The Yale Plan, as is customary in all of the ERISA group medical benefits plans administered by Aetna, limits coverage to "medically necessary" health care expenses. The Yale Plan contains a standard definition of "medically necessary" that is substantially identical to the definition of "medically necessary" in the other ERISA plans administered by Aetna. Id. ¶¶ 2, 16. Aetna maintains a series of internal Aetna Clinical Policy Bulletins ("CPBs") that are not a part of, or incorporated in, any of the Plans and that modify and limit the Plans' definition of "medically necessary." Id. ¶ 3. The CPBs purport to set forth Aetna's view of when medical services for physical therapy and other forms of rehabilitative therapy should be deemed medically necessary. Id.
Aetna denies benefits for such therapy services based upon the definitions of medically necessary in the CPBs, even though the services qualify as medically necessary pursuant to the definition of that term set forth in the Plans. Id. Specifically, Aetna has denied coverage for physical therapy services prescribed by Curtis's and other covered members' physicians, based on Aetna's CPB #325, which restricts a finding that physical therapy services are medically necessary to circumstances in which such services will "improve significantly" the patient's condition within a 30-day period and excludes physical therapy services necessary to preserve or prevent deterioration of physical function or as to which the time for expected improvement cannot be predicted. These limitations are not contained in the Plans' definition of medically necessary and are contrary to accepted medical standards for when physical therapy is medically warranted. Aetna has similarly denied benefits to covered plan members for occupational, speech, cognitive rehabilitation and other forms of therapy as not medically necessary based upon provisions of other CPBs that likewise either add requirements to or are not consistent with the plain words of the Plans' definition of "medically necessary." Id. ¶ 4.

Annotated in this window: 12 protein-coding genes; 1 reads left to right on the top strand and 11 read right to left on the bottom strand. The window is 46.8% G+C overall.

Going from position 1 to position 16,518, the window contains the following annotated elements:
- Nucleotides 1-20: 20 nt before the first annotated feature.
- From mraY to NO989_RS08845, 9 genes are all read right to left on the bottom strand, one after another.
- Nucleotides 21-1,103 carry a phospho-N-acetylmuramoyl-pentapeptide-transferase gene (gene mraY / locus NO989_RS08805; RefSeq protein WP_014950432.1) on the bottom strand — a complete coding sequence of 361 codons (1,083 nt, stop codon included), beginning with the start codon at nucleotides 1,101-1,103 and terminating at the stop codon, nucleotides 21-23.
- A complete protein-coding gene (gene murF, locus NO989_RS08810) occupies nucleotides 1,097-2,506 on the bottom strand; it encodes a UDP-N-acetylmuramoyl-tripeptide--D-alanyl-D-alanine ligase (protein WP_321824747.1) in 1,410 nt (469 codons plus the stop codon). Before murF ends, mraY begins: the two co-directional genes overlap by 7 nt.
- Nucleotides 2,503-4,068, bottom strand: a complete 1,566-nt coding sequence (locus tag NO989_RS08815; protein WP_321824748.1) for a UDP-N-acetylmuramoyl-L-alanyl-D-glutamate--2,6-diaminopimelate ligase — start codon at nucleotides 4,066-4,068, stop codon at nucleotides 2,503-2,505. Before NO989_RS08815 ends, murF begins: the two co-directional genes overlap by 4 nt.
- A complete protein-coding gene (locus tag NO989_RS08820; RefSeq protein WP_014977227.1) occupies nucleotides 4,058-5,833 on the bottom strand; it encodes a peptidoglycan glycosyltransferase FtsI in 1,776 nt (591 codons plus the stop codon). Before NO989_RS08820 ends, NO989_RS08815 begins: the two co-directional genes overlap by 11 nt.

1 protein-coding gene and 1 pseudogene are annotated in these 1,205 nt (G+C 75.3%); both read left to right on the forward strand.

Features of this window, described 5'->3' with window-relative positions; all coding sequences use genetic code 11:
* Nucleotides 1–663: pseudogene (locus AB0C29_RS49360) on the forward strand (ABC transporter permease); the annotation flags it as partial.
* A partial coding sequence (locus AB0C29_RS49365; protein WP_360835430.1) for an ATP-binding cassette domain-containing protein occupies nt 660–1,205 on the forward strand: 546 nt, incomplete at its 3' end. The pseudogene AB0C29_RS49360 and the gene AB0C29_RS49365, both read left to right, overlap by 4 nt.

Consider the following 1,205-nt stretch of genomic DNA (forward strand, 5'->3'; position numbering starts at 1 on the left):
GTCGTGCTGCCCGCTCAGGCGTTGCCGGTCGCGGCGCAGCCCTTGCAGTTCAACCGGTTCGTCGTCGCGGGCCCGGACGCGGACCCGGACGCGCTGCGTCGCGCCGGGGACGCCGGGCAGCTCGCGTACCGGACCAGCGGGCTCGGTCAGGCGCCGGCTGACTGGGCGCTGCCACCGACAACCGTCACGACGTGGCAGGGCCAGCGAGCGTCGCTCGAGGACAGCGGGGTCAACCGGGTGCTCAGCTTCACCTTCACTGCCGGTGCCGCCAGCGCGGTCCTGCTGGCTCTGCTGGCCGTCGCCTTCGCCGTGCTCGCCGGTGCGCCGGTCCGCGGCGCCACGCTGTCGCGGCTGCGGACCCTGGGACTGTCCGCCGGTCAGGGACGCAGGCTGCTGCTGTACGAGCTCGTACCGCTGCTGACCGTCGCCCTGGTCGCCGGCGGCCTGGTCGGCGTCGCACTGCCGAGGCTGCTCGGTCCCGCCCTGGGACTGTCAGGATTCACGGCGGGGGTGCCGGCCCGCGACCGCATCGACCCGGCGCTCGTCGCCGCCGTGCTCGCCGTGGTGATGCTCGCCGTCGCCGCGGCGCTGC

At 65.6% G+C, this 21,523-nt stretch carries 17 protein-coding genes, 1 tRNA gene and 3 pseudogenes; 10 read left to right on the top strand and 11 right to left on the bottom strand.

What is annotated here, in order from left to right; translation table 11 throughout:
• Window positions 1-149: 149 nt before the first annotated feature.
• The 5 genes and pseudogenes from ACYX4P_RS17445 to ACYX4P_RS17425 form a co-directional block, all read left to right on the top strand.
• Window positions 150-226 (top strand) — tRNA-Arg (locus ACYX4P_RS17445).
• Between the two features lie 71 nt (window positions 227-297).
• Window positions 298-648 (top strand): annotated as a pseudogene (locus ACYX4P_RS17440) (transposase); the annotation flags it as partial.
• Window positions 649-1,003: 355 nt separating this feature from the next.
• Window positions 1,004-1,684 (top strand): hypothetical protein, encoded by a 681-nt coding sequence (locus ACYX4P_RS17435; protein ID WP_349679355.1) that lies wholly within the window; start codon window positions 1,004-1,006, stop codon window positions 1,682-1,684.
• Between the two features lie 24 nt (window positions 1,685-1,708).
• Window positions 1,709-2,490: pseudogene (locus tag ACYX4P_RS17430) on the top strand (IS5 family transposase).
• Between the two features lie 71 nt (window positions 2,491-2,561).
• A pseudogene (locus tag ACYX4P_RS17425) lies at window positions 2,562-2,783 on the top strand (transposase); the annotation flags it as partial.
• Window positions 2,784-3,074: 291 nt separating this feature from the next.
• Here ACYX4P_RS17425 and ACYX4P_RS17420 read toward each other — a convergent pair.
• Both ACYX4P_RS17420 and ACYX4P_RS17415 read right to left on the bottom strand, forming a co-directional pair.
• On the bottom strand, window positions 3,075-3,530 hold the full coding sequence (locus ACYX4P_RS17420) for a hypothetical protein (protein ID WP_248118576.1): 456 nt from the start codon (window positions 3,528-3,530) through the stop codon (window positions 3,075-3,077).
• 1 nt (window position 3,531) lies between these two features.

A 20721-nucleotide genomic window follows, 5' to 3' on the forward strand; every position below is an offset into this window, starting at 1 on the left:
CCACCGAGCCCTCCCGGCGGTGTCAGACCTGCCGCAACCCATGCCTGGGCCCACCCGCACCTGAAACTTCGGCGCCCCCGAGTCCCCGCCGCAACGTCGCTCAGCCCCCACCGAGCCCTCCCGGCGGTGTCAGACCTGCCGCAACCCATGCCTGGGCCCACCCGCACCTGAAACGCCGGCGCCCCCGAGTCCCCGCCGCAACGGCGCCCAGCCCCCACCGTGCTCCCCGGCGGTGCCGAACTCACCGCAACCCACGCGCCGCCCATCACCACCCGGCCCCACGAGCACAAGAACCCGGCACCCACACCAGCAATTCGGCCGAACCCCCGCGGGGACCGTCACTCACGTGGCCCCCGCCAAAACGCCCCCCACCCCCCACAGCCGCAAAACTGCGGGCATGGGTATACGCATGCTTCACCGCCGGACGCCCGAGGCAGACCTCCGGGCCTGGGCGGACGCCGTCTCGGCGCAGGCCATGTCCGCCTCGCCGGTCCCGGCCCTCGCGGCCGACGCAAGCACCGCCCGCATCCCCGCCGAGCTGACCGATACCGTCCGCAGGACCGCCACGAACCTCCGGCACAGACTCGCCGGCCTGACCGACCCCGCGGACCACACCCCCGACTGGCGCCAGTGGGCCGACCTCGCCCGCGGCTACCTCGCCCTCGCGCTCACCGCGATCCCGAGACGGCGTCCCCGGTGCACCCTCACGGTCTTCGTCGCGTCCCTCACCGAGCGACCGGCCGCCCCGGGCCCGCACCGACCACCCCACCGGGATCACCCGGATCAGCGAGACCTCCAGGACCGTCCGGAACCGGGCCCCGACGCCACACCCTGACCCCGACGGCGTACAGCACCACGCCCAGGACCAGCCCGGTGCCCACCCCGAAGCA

A. Dennis E. Curtis
In July 2016, Curtis began receiving physical therapy treatment, pursuant to his treating physicians' orders and prescriptions, to treat balance, strength and mobility issues caused by neurological and other conditions and surgical procedures. Aetna initially approved coverage and benefits for Curtis's physical therapy, but in September 2017, Aetna began denying coverage on the ground that, pursuant to CPB #325, physical therapy was no longer "medically necessary." In response to Curtis's appeals, Aetna ultimately reversed its denials and approved payment of benefits for Curtis's physical therapy through April 2018, "thereby [according to Curtis] necessarily establishing that the physical therapy services ordered for . . . Curtis through April 2018 constituted covered benefits for eligible health services pursuant to the Yale Plan." Id. ¶ 28. The medical need and purpose of the physical therapy ordered for Curtis by his treating physicians prior to April 2018 did not abate or change in April 2018, and from April 2018 to the filing of the operative complaint, Curtis's treating physicians have continued to prescribe physical therapy as medically necessary to treat his ongoing balance, strength and mobility issues. Id. ¶ 29.
As I discuss in greater detail below, Curtis's allegation that the benefit he seeks is a "covered benefit" and an "eligible health service" under the Yale Plan is not a factual allegation taken as true for the purpose of this motion. See infra Part III.B.